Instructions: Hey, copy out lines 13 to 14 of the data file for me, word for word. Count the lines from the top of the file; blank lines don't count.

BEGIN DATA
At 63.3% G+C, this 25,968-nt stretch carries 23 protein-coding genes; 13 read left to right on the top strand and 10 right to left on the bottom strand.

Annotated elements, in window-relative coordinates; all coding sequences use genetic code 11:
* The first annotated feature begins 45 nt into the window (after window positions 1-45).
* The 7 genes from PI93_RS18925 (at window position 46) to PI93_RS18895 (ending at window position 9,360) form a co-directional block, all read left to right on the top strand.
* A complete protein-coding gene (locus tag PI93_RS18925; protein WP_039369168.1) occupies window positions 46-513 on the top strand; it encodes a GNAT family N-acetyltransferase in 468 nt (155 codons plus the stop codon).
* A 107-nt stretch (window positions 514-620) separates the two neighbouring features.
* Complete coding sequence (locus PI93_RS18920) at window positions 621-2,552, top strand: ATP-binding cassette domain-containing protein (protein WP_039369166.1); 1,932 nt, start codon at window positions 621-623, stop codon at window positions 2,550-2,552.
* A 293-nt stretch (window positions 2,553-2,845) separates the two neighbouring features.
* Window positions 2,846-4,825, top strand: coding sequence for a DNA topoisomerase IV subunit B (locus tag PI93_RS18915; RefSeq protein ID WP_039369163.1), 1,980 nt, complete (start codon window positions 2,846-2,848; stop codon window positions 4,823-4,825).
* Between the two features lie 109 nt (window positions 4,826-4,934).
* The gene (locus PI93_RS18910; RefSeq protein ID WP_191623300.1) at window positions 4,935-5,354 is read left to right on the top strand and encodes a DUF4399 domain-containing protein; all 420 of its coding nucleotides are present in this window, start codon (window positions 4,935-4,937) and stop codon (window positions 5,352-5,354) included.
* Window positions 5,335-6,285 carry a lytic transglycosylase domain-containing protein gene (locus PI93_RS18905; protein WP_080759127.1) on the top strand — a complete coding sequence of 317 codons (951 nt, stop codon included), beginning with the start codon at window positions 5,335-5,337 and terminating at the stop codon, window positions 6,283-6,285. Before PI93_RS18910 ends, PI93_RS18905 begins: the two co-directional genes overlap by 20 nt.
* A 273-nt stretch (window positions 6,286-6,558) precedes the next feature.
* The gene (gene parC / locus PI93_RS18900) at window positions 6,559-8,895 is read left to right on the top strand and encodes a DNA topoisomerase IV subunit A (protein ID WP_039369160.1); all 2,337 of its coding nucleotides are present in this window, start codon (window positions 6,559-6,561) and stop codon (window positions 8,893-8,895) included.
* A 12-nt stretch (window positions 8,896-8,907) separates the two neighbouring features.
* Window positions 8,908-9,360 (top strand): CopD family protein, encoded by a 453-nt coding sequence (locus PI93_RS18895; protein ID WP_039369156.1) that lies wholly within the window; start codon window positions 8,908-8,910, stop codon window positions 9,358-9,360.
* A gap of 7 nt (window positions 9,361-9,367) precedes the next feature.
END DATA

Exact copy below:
* A 273-nt stretch (window positions 6,286-6,558) precedes the next feature.
* The gene (gene parC / locus PI93_RS18900) at window positions 6,559-8,895 is read left to right on the top strand and encodes a DNA topoisomerase IV subunit A (protein ID WP_039369160.1); all 2,337 of its coding nucleotides are present in this window, start codon (window positions 6,559-6,561) and stop codon (window positions 8,893-8,895) included.